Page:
Michigan State Releases Official Symbol To Label Medical Marijuana Products

Michigan State in the United States has released official symbol for labeling medical marijuana products sold out throughout the state requiring detailed labeling. The symbol was released by the Department of Licensing and Regulatory Affairs.

It is in the form of an inverted green triangle carrying an image of the green leaf of marijuana in the middle of the symbol with words “CONTAINS THC” placed just above it. THC stands for tetrahydrocannabinol and is a part of the symbol as it is an active psychoactive ingredient of marijuana. According to reports, the symbol will be placed on the products that are sold under the Medical Marijuana Facilities Licensing Act that was approved in 2016 by lawmakers.

Under the law, the state of Michigan will soon provide a license to marijuana growers, transporters, processors, testers and provisioning centers and all the businesses that sell medical cannabis to customers. The process of accepting an application to grant a license for businesses was started by Michigan State in December 2017.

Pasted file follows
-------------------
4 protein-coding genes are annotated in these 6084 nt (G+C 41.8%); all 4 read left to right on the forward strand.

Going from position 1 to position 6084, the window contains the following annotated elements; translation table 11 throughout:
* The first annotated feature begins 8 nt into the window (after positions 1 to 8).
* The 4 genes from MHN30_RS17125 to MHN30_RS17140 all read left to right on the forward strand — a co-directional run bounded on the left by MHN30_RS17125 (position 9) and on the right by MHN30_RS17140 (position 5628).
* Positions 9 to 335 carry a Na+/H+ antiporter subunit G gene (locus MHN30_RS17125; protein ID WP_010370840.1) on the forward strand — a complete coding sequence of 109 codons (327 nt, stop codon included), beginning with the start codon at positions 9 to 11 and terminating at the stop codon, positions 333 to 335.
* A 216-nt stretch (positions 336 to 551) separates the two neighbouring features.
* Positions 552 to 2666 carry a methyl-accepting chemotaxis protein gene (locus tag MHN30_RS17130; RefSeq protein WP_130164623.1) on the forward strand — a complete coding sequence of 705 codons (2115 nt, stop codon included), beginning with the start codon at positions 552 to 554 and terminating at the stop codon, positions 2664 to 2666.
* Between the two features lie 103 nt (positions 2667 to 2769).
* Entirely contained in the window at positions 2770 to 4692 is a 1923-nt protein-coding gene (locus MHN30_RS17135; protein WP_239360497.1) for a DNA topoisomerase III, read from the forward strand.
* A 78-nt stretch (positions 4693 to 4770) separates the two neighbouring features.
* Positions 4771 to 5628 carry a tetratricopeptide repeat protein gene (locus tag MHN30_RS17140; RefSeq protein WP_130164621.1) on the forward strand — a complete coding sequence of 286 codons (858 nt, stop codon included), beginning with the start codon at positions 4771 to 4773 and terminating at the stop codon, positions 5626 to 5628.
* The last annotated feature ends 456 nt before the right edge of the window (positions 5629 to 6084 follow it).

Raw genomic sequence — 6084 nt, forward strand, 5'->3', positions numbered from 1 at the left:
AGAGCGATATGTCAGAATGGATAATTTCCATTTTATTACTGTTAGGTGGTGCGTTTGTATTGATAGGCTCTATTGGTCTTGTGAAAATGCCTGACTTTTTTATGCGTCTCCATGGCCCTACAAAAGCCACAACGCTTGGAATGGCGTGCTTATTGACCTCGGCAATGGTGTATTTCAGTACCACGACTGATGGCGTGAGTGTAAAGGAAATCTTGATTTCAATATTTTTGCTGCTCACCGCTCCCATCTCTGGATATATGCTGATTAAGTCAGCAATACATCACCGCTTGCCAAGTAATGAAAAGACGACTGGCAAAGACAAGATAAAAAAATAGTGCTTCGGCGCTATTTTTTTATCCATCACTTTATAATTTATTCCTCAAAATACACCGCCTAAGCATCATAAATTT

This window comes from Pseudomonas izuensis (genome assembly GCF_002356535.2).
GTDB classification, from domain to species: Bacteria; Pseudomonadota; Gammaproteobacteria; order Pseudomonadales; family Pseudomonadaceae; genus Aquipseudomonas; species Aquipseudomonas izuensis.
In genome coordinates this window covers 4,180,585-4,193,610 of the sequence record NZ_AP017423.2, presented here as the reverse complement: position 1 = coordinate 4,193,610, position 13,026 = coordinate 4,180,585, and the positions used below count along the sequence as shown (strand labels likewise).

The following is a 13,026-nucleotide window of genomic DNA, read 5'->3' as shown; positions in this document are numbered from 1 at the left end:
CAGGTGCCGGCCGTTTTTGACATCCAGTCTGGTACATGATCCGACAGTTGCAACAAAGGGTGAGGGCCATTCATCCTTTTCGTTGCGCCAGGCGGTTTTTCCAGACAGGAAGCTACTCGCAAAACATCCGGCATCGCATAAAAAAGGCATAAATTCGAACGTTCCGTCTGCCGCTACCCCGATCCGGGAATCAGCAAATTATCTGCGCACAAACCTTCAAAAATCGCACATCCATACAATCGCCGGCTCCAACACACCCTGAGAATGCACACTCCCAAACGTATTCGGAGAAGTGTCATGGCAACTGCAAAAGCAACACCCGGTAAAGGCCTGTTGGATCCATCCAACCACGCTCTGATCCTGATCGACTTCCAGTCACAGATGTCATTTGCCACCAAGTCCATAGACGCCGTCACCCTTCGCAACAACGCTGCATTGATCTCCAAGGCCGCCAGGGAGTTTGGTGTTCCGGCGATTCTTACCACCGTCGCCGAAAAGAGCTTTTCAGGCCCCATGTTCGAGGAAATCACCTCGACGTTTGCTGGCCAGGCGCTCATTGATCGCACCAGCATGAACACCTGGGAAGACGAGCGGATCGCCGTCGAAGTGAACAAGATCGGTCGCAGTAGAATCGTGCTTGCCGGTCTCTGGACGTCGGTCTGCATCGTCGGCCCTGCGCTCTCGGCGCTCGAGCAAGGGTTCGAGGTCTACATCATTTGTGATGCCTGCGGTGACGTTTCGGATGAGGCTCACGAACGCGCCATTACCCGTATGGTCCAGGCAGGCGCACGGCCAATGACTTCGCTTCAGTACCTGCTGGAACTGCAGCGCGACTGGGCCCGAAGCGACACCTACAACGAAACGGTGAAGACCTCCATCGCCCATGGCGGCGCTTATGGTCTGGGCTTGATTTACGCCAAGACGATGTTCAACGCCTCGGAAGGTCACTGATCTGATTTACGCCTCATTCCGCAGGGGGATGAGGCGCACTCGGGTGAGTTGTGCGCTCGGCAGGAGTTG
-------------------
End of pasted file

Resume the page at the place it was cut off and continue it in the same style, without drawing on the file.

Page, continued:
Other Important Regulations In Addition To Symbol

Businesses involving the selling of medical marijuana or transferring it to a provisioning center should ensure that the packaging is sealed properly and contains a label containing:

  • The licensee name and number of license of the producer and/or the packager
  • The source or tag number as given by the statewide monitoring system
  • The unique identification number for the package or the harvest, if applicable

The state Department of Licensing and Regulatory Affairs also released the exact details of labeling for medical marijuana products businesses should follow under the “Medical Marijuana Facilities Licensing Act” of Michigan. The exact details required include the date of harvest, the concentration of THC and other needful identifying information.

The label should also include activation time that is expressed in word or through pictogram. Voters of Michigan first approved the use of marijuana in 2008 for some chronic medical conditions followed by approval of new regulations in 2016.